The Record - Issue 18: Autumn 2020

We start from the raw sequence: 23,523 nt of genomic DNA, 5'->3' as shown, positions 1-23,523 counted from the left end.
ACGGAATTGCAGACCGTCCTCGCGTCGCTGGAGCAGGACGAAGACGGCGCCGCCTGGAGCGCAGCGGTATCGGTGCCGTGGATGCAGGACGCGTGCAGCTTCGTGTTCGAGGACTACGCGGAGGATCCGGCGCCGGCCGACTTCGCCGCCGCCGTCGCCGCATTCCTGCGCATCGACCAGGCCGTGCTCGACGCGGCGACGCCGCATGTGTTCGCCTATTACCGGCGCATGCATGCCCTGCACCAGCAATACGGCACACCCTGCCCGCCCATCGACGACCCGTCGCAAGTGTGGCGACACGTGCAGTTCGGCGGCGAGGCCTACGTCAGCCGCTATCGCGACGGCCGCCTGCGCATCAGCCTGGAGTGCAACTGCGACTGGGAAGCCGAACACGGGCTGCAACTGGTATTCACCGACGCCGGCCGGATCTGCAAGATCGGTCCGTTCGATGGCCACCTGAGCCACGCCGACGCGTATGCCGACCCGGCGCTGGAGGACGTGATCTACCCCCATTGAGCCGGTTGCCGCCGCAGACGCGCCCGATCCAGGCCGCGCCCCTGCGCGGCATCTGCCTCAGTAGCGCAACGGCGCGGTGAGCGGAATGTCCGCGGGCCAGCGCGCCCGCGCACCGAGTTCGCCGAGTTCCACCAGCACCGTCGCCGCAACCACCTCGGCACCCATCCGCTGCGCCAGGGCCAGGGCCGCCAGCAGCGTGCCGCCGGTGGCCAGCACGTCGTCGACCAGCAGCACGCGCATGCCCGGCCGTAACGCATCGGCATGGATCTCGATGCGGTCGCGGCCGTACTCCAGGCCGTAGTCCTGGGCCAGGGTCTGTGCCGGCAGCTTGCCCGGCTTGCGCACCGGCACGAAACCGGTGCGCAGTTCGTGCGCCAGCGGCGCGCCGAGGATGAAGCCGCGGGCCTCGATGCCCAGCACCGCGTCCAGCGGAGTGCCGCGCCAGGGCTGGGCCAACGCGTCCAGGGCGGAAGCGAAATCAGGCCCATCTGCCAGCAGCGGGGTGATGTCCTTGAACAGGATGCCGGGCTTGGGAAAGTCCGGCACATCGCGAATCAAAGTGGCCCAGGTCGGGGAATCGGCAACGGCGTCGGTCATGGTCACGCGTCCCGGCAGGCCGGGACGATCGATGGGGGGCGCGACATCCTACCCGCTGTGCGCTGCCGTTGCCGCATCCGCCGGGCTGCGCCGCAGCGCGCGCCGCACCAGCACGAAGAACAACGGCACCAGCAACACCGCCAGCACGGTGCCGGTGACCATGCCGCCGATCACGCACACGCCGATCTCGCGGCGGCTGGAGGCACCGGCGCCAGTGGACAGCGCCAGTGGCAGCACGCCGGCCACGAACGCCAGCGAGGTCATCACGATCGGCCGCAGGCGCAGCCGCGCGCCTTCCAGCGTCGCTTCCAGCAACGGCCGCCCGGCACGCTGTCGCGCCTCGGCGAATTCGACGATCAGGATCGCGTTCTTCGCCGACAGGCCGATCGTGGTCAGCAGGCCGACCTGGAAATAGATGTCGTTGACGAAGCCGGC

158 www. t e c h n o l o g y r e c o r d . c om I spend a lot of time talking about the internet of things (IoT) with leaders in the health and life sciences industries. I typically start with dis- cussions that highlight trailblazing companies or new technologies which can be used to solve specific problems, improve patient outcomes, uncover new revenue streams or reduce costs. Invariably, these lively discussions result in the customer asking, “Well, that sounds great. How do we get started?” For many organisations and their leaders, the first IoT project is crucial to long-term success, both personally and organisationally. So, how does a team at a health provider, medical device manufacturer or pharmaceutical company get started? As the health and life sciences indus- tries seek to be more effective and efficient, and keep workers safe in the wake of the Covid-19 pandemic, the desire to apply IoT technology to tackle these new complexities has soared. However, the devil is in the details when mov- ing from vision to reality. In my experience, there are several characteristics that lead to suc- cessful IoT projects, including: building an inter- disciplinary team, selecting a problem that IoT can solve, identifying consistent and repeatable patterns, integrating applicable regulations at the design level, and ensuring accountability. Building an interdisciplinary team Technology people get inspired by technology – it’s in their DNA; however, a successful IoT pro- ject is a transformational project that affects how the entire organisation runs, which is why all the process owners also have to be part of the solu- tion development effort. On so many occasions, a purely technical proof-of-concept (POC) is initiated and fails because there is no business driver or sponsor. The result is a disenchanted technology team, uncertainty about the technol- ogy itself, and time and money wasted. But including your business peers may not always be enough. I encourage my healthcare and life sciences customers to also include clini- cians and end users, especially for any solutions that may ultimately affect patient care. Selecting a problem that IoT can solve Once you have your interdisciplinary team organ- ised, the next important factor leading to success is certainty that the technology can actually solve the problem. This means that your teammembers need to share their perspectives and agree upon how success is defined. This can include docu- menting key performance indicators , whiteboard- ing workflows, cataloging expected improvements or savings, and surveying key stakeholders. If the team’s expectations fit the capabilities of the tech- nology, then you have the right tools for the job. Integrating applicable regulations at the design level Those of us applying technology to the health- care and life sciences industries must work under greater regulation and scrutiny than in other sectors. Therefore, when building solutions, it is imperative that these regulations are integrated into the design and timeline. Implementing IoT in health and life sciences Many healthcare providers, medical device manufacturers and pharmaceutical companies are looking to IoT technologies to reduce costs, improve patient outcomes and keep workers safe. But how can they ensure successful deployment? S A L LY F RANK : M I C ROSOF T V I EWPO I NT